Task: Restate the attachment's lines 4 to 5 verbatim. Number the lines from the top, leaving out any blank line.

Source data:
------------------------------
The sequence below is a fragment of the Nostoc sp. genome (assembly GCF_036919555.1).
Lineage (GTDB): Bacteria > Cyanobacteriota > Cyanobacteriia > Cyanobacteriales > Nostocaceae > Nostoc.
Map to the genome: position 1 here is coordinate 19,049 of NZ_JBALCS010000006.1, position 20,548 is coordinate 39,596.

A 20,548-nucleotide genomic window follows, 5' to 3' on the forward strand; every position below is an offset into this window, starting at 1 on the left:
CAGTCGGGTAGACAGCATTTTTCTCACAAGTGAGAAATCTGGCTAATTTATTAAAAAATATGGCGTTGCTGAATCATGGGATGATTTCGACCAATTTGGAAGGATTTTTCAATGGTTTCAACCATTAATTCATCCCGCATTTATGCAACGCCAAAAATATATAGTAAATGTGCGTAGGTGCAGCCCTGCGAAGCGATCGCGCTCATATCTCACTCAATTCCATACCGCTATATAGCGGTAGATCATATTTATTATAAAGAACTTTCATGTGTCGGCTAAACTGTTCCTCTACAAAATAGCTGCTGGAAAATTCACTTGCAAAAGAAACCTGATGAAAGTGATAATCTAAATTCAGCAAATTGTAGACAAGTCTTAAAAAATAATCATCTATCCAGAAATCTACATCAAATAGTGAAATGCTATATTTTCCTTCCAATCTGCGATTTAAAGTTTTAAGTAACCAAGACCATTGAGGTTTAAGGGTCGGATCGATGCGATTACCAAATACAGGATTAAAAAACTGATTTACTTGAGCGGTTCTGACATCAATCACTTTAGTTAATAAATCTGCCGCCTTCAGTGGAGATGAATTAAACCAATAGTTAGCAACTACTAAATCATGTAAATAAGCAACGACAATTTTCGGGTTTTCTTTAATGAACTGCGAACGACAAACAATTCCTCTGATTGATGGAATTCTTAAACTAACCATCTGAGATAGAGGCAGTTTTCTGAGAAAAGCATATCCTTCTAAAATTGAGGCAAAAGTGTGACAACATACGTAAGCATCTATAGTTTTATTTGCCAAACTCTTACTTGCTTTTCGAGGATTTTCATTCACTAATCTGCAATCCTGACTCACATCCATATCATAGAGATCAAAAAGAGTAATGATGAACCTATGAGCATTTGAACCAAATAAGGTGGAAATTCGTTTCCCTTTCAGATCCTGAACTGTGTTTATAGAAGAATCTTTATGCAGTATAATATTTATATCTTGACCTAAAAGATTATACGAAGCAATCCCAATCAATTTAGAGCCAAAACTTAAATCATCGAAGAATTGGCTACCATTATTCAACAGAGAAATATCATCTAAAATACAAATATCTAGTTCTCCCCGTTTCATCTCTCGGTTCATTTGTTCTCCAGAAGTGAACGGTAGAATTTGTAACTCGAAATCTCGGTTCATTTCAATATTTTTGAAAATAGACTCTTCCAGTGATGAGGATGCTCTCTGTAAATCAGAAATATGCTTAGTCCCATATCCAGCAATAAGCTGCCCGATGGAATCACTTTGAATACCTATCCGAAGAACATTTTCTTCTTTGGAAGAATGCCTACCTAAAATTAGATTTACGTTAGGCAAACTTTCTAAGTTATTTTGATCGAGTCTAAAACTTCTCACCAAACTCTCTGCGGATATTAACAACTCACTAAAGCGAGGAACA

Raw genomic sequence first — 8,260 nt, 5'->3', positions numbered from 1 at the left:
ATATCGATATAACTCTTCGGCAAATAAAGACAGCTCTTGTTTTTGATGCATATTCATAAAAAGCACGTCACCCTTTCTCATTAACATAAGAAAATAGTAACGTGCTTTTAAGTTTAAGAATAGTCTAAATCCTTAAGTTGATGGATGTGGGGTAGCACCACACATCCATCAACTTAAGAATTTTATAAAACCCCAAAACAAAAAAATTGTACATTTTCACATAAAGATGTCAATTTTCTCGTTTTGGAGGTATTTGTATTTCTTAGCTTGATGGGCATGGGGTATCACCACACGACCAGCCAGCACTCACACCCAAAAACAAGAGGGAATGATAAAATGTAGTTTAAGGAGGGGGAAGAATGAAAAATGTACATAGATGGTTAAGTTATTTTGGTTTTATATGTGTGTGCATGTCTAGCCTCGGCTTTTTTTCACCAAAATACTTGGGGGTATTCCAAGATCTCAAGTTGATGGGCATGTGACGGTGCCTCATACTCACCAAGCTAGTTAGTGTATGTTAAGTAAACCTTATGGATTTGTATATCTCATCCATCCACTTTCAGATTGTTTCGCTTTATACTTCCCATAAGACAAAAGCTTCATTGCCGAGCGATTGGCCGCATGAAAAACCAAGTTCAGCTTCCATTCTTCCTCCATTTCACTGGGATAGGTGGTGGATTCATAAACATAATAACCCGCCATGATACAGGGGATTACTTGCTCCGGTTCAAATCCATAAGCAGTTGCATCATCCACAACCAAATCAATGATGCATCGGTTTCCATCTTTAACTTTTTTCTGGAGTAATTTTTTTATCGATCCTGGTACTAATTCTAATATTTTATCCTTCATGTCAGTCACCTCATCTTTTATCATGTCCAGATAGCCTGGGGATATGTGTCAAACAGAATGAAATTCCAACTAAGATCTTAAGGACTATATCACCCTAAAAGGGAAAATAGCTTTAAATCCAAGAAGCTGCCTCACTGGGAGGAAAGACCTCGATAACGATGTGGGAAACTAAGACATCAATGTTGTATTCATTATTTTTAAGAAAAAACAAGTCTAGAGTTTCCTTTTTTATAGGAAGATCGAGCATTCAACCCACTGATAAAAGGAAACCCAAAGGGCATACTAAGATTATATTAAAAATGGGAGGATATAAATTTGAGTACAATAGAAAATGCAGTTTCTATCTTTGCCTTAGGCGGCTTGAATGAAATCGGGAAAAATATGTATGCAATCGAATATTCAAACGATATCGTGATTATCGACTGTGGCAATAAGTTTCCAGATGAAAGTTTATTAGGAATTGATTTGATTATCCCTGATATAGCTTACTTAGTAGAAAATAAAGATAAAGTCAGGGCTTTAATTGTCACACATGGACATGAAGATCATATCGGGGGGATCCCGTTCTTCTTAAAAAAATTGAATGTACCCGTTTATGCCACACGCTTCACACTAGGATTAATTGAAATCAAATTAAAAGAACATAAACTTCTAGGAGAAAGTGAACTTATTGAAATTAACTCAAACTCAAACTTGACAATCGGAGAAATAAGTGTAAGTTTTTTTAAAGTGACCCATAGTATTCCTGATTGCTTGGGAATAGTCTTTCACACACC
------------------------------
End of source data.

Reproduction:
A 20,548-nucleotide genomic window follows, 5' to 3' on the forward strand; every position below is an offset into this window, starting at 1 on the left:
CAGTCGGGTAGACAGCATTTTTCTCACAAGTGAGAAATCTGGCTAATTTATTAAAAAATATGGCGTTGCTGAATCATGGGATGATTTCGACCAATTTGGAAGGATTTTTCAATGGTTTCAACCATTAATTCATCCCGCATTTATGCAACGCCAAAAATATATAGTAAATGTGCGTAGGTGCAGCCCTGCGAAGCGATCGCGCTCATATCTCACTCAATTCCATACCGCTATATAGCGGTAGATCATATTTATTATAAAGAACTTTCATGTGTCGGCTAAACTGTTCCTCTACAAAATAGCTGCTGGAAAATTCACTTGCAAAAGAAACCTGATGAAAGTGATAATCTAAATTCAGCAAATTGTAGACAAGTCTTAAAAAATAATCATCTATCCAGAAATCTACATCAAATAGTGAAATGCTATATTTTCCTTCCAATCTGCGATTTAAAGTTTTAAGTAACCAAGACCATTGAGGTTTAAGGGTCGGATCGATGCGATTACCAAATACAGGATTAAAAAACTGATTTACTTGAGCGGTTCTGACATCAATCACTTTAGTTAATAAATCTGCCGCCTTCAGTGGAGATGAATTAAACCAATAGTTAGCAACTACTAAATCATGTAAATAAGCAACGACAATTTTCGGGTTTTCTTTAATGAACTGCGAACGACAAACAATTCCTCTGATTGATGGAATTCTTAAACTAACCATCTGAGATAGAGGCAGTTTTCTGAGAAAAGCATATCCTTCTAAAATTGAGGCAAAAGTGTGACAACATACGTAAGCATCTATAGTTTTATTTGCCAAACTCTTACTTGCTTTTCGAGGATTTTCATTCACTAATCTGCAATCCTGACTCACATCCATATCATAGAGATCAAAAAGAGTAATGATGAACCTATGAGCATTTGAACCAAATAAGGTGGAAATTCGTTTCCCTTTCAGATCCTGAACTGTGTTTATAGAAGAATCTTTATGCAGTATAATATTTATATCTTGACCTAAAAGATTATACGAAGCAATCCCAATCAATTTAGAGCCAAAACTTAAATCATCGAAGAATTGGCTACCATTATTCAACAGAGAAATATCATCTAAAATACAAATATCTAGTTCTCCCCGTTTCATCTCTCGGTTCATTTGTTCTCCAGAAGTGAACGGTAGAATTTGTAACTCGAAATCTCGGTTCATTTCAATATTTTTGAAAATAGACTCTTCCAGTGATGAGGATGCTCTCTGTAAATCAGAAATATGCTTAGTCCCATATCCAGCAATAAGCTGCCCGATGGAATCACTTTGAATACCTATCCGAAGAACATTTTCTTCTTTGGAAGAATGCCTACCTAAAATTAGATTTACGTTAGGCAAACTTTCTAAGTTATTTTGATCGAGTCTAAAACTTCTCACCAAACTCTCTGCGGATATTAACAACTCACTAAAGCGAGGAACA